I !(heart) Rails

Ruby on Rails does some nifty things, trying to lull you into a false sense of submission - and then it springs this on you. For those unfamiliar with the glory and the horror that is RoR, let me enlighten you...

Rails can parse incoming XML and hand it to you as a Hash. Makes sense. XML's inherently hierarchial, so it maps nicely to a key/value container. There's just one pesky little detail: How to handle Elements vs. Attributes, e.g.

<Person Name="Howard">Howard</Person>

Usually not a problem, as they're somewhat equivalent structurally (loosely speaking) and either could be used (there's long-running discussions on Attributes vs. Elements for data processing; Bing for them). But what if they're both present? Not a common practical issue; simple design tends to avoid such ambiguities (or if you prefer complex design, there's always XML Namespaces :-). So Rails can turn your incoming HTTP Request body's XML into a Hash lickety split.

Notably, JSON doesn't suffer from this malady, having been designed for data from day one and not stolenderived from the document publishing community. But one of a myriad of reasons to prefer JSON over XML for data processing.

But I digress... We were speaking of Rails the wunderkind, and how it conveniently turns XML into a parsed Hash.

Except when it horks it up.

xml = ‘<I Hate=”Rails”>Duh</I>’

puts Hash.from_xml(xml).inspect

Guess what you get?


Right about now you're asking yourself, where's the Hate? 

If you have an Element with Attribute(s) and just a child #text node, Hash.from_xml drops the attributes.

Yes. Really.

Rails 2.3.2. You know. The version released in 2009.

But try this

argh='<I Hate="Rails"><Foo>bar</Foo></I>'

puts Hash.from_xml(argh).inspect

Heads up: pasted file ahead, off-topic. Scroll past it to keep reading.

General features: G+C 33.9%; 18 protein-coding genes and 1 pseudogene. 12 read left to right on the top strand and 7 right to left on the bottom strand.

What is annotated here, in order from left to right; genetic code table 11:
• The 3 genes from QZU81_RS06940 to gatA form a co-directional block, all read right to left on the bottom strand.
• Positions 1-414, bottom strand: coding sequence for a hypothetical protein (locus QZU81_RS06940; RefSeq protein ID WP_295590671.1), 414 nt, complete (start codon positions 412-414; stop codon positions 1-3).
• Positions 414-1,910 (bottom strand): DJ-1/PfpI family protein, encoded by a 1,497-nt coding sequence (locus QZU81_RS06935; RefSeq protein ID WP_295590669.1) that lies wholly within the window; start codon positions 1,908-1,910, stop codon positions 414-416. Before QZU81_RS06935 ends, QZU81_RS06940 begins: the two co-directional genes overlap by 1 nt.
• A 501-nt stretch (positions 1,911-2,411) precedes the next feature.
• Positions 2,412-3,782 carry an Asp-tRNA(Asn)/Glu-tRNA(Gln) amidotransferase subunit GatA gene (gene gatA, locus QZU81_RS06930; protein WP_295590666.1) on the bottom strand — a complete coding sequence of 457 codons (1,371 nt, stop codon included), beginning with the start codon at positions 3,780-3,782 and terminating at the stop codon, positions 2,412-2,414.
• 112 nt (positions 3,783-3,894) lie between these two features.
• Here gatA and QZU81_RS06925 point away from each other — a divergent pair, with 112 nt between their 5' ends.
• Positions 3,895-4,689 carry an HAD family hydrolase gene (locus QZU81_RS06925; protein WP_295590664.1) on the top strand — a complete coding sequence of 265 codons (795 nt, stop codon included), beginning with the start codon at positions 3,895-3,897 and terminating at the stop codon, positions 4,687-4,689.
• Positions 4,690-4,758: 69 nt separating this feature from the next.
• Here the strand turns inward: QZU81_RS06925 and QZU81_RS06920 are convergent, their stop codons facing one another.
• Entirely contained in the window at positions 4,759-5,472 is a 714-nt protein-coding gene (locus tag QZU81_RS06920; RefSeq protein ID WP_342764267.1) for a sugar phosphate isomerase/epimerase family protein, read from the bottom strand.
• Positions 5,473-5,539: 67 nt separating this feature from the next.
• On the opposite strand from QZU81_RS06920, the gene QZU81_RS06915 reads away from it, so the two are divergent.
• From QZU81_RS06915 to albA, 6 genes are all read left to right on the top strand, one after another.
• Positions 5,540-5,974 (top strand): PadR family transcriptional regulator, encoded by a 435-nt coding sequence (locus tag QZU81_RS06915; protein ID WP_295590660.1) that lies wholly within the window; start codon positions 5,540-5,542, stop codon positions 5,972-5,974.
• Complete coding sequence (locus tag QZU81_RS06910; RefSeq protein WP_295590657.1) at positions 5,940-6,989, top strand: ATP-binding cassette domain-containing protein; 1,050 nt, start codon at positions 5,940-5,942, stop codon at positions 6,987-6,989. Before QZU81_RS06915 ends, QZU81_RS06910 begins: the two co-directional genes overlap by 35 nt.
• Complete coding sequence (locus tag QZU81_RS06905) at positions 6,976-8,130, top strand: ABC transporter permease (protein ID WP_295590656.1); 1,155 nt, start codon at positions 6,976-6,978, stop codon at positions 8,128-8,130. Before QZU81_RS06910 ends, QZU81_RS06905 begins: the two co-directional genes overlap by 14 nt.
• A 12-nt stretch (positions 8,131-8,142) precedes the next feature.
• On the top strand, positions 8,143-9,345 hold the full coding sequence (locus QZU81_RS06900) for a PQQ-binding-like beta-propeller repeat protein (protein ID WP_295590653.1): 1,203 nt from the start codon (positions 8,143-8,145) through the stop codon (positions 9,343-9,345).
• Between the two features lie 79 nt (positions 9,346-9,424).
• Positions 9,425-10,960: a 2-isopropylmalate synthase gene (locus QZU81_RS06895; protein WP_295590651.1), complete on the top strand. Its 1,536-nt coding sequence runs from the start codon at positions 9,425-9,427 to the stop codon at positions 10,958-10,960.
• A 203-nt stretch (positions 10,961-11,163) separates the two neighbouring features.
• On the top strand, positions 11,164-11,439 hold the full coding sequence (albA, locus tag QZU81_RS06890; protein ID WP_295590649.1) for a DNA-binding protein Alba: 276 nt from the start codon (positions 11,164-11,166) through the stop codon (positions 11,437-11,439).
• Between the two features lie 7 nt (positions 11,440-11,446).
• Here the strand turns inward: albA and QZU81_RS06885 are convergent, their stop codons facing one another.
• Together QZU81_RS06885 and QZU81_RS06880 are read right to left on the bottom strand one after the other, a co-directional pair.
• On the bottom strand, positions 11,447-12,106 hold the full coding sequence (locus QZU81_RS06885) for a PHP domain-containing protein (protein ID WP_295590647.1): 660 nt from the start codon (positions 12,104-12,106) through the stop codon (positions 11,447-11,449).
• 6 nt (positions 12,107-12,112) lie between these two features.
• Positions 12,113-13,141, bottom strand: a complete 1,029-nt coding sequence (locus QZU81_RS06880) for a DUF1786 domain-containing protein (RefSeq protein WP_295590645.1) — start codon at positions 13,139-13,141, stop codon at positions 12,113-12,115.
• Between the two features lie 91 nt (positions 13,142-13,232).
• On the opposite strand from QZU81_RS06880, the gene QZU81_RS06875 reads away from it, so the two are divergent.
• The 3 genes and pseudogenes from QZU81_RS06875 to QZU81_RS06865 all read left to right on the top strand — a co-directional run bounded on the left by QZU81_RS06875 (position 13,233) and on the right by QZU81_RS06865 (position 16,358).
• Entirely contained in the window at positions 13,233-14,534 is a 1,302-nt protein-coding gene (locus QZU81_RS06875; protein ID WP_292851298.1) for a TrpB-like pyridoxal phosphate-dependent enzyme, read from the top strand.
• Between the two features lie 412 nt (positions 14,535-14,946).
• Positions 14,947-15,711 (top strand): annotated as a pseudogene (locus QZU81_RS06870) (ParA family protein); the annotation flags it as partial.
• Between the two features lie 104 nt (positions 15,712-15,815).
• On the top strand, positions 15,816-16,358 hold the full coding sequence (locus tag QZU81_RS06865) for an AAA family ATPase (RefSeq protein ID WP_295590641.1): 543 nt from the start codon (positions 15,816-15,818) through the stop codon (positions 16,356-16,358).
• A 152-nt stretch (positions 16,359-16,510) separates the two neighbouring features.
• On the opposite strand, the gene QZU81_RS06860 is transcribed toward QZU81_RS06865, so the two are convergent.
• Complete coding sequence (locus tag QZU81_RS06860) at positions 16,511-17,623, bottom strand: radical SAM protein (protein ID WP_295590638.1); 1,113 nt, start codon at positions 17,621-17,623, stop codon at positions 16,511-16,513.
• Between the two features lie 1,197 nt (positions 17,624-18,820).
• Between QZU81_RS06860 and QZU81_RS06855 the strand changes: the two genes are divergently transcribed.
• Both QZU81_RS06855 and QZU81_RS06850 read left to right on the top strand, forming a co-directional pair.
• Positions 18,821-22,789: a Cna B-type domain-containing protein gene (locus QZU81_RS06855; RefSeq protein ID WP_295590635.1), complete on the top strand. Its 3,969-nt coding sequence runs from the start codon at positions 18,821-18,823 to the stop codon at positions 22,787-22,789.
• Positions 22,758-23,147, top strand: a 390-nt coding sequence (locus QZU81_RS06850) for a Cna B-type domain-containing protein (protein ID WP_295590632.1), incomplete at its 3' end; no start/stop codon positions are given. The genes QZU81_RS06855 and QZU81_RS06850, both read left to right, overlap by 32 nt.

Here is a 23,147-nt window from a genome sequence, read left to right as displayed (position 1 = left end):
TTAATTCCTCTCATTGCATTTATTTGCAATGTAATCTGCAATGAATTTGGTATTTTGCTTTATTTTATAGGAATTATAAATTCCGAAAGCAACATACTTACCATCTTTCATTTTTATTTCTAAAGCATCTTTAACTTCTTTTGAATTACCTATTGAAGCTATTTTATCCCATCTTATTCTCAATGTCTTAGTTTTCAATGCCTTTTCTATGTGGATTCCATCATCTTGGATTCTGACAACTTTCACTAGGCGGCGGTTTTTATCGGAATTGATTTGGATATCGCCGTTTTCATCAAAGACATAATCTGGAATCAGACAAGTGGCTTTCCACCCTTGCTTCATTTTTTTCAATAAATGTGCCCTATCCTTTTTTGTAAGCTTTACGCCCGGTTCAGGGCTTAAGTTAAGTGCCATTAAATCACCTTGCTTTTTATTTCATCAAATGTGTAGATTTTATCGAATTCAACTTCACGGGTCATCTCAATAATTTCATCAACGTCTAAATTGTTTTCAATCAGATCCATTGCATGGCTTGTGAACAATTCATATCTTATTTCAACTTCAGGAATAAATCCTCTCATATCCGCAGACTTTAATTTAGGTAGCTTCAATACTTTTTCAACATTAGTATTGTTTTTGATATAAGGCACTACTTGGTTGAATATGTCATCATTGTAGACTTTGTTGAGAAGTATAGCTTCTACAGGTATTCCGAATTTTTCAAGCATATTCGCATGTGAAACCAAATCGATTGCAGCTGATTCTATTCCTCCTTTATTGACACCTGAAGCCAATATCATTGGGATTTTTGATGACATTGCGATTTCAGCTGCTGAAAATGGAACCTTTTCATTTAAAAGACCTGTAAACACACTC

and you get

{"i"=>{"foo"=>"bar", "hate"=>"Rails"}}

Element with 1+ Attribute, 0 child Element and 1(+?) child #text node and Rails goes off the rails into whacko jacko land.

Yet another example why Rails feels strongly suited for small consulting shops but still nowhere near ready for serious or large scale development.

[Yes, I know there's plenty of shops and sites and folks who can 'disprove' that statement. They're still wrong. Stability. Compatbility. Reliability. Why do you gleefully offer to sacrifice these on the alter of false productivity? Ruby? Thank you, but I'd prefer not to.

Java? C#? Puh-leaze. Still not quite in the same league as Python 🙂

[Though C#'s getting about as sanely close as you'd want to. C# 4.0 and IronPython - now there's a match to keep your eye on...]

Comments (2)

  1. Garry Trinder says:

    I think th ereal problem is that your initial premise ("XML’s inherently hierarchial, so it maps nicely to a key/value container. ") is wrong.

    XML hierarchy is 3-dimensional, while key/value container is inherently 2-dimensional.   One does not map nicely into the other.

  2. howardk says:

    That’s the crux of the issue. Though it’s more accurate to say XML has 2 planes of hierarchial data (Elements and Attributes) which *can* map to 1 plane of hierarcial data (OO). As you say, XML doesn’t map nicely to 1-planar data structures.

    But that wasn’t my core premise. It’s just a truism.

    My core premise is, neither XML, Ruby, Rails or Ruby’s Hash class are new technologies. My core premise is it’s shocking it’s handled so poorly.

    I could understand not handling Attributes at all (problem solved). I could understand treating attributes and elements equivalently, and blindly ignoring any collisions (last one parsed wins) – or just dictating one or the other wins in case of collision. I could understand glomming all attributes into a specifically named bucket (e.g. ‘__attributes__’=>{…}).

    What I can’t understand is the patchy inconsistency to how it’s handled. It has the feel of something hacked together in an overnight rushed session. Quick and dirty hacks have their place, but tools and architectures rarely surivive and thrive w/o a bit more consideration and completeness.

    For an oversimplification, if Java is the ‘overengineered’ ecosystem, Rails is its polar opposite. Can’t we meet somewhere in the middle?

    [Well, yes, we can. It’s called Python. But I digress… :-]

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